The other green

With my public health focus in behavioral science and health education, I am well aware that people make decisions and choices based on individual priorities, and no two people are motivated by exactly the same thing.  Economic incentives (i.e., saving money) motivate many people.  Who doesn’t like saving money?

For me, there are many reasons to be “green.”  An idea of stewardship and social justice rank high in my green motivation list.  The planet is not ours to exploit.  It would take 5 planets with Earth’s resources to allow everyone alive today to live like we do in the United States.  (To learn more about this, visit  We’re taking way more than our share, and that’s both disgusting and scary in its implications.

As mentioned in my “About Me” section, many eco-friendly behaviors are also preventive health behaviors.  However, health, in and of itself, is not a strong motivator for many people.

So eco-friendly behaviors are 1) good for the planet, and 2) good for health.  Having a planet that can sustain human life is not enough?  Reducing rates of obesity and chronic disease just doesn’t do it for you?  Do you need more motivation?    If so, there is good news: going green can save you green!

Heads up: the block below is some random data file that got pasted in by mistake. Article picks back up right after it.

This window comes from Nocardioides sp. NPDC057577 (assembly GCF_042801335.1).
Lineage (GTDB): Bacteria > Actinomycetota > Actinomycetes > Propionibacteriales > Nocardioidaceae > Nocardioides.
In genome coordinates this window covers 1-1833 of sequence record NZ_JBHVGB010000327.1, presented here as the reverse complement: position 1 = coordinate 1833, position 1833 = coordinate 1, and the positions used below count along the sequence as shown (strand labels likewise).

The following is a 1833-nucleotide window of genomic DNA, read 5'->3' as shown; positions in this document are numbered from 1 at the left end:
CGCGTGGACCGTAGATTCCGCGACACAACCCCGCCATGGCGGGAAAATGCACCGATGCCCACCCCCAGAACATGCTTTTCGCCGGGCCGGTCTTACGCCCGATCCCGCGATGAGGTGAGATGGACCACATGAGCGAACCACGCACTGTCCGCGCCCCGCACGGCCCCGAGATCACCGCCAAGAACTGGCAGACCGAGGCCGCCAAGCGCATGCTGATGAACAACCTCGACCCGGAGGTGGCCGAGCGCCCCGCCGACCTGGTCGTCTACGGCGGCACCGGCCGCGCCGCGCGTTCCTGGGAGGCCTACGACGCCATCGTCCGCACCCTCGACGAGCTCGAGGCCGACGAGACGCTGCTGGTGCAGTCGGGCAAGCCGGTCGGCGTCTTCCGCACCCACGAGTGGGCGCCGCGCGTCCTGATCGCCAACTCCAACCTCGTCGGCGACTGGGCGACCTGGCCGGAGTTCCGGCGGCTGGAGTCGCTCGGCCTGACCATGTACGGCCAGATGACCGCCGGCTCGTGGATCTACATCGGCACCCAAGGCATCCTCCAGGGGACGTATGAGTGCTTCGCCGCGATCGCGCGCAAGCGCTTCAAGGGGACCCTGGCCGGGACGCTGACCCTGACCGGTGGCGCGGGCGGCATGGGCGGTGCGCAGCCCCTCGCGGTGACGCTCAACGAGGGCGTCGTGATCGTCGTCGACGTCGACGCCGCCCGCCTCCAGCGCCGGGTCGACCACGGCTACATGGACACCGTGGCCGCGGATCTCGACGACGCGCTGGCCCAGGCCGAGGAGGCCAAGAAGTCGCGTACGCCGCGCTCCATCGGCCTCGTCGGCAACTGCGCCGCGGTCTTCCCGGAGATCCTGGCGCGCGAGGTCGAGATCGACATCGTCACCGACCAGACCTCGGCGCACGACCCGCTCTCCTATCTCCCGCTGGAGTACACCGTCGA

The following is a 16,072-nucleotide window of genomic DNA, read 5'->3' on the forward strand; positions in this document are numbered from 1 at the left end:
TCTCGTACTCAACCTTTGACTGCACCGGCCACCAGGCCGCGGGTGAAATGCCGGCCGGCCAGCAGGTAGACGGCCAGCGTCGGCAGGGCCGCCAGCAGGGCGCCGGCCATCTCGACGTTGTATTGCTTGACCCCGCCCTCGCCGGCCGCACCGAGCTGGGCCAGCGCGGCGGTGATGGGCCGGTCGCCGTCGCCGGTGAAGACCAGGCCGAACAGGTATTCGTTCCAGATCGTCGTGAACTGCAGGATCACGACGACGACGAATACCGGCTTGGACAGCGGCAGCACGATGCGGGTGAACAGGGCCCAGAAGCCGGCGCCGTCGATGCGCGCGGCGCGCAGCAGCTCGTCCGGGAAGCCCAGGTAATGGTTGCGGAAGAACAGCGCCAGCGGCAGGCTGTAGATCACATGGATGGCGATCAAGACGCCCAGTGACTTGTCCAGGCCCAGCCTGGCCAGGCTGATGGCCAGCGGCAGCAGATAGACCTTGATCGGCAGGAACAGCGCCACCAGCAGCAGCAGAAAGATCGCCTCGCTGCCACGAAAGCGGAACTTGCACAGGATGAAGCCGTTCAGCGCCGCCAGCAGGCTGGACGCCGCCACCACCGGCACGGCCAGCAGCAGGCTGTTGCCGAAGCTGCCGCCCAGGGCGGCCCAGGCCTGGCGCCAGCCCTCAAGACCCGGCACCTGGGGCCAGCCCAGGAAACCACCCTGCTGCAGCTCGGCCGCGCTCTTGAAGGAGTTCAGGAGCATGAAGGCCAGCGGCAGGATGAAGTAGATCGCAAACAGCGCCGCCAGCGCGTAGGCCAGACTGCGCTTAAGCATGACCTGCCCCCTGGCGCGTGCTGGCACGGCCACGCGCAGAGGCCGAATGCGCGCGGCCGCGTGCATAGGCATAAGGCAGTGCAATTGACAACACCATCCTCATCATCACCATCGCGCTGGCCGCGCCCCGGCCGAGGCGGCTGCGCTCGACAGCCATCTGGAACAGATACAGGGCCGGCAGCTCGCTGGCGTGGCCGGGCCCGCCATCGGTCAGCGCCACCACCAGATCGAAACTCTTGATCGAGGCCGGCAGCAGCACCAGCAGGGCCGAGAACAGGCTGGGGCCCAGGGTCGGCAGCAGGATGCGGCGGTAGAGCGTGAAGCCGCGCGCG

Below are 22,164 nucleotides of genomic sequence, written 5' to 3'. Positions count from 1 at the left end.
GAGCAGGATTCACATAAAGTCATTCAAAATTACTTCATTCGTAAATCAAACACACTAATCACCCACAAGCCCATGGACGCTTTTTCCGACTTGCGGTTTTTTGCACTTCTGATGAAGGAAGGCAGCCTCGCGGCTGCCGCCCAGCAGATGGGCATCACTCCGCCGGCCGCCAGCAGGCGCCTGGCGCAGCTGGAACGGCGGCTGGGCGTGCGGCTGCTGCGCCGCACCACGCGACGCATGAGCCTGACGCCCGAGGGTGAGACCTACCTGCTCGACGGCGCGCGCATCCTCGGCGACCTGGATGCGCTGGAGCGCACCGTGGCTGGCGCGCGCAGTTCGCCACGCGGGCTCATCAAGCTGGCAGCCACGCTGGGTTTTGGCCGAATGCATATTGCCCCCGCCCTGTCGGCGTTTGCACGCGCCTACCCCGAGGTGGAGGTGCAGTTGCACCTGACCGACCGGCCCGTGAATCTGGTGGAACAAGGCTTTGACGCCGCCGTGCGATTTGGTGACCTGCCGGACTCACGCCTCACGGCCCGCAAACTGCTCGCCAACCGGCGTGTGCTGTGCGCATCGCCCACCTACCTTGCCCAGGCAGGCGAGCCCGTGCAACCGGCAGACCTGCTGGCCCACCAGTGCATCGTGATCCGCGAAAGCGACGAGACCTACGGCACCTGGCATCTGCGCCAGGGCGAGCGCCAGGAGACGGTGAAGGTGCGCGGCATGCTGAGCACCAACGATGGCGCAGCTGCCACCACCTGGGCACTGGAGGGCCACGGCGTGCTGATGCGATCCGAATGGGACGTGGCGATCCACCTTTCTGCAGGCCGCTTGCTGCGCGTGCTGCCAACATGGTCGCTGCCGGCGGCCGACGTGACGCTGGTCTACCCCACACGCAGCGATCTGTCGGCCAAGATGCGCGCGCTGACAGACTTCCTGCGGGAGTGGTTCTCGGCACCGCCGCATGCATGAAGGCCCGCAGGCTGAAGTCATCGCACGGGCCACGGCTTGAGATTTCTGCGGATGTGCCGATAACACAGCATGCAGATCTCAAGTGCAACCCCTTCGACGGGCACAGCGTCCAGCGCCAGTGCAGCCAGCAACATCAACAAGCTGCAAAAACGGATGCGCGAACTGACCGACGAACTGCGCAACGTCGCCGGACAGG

I haven’t talked a lot about this yet, since it is only one part of my personal reason for eco-friendly living, but good for the planet can be good for your wallet.  Part of the challenge is overcoming the now mentality.  Insulating your home will certainly save you money over the years, but there is an upfront cost to the future savings.  Same with buying energy efficient appliances.

While you can eat a healthy diet very affordably, you can also eat an unhealthy diet very affordably.  (Thanks, Farm Bill!)  If you do not think about the future cost in health, there are plenty of cheap, low nutritional value calories out there.  But nothing comes free, you just pay in different ways.  You may actually have to pay a bit more to eat real food instead of “food products”  produced from “food ingredients.”  One of the vendors at the farmer’s market has a great sign: “You can pay your farmer or you can pay your doctor.”

Living simply on as little money as possible is important to me.  Fortunately, the green in my wallet is very compatible with a green lifestyle, so stay tuned.  Click here if you want to see what someone else is already writing about this.

1 Comment

  1. I love the farmer’s sign :). Oh, speaking of stewardship, I have joined the SCRIP program at several of our local churches to help members go green, save green, and earn green for their church. Do you have any similar programs in STL?

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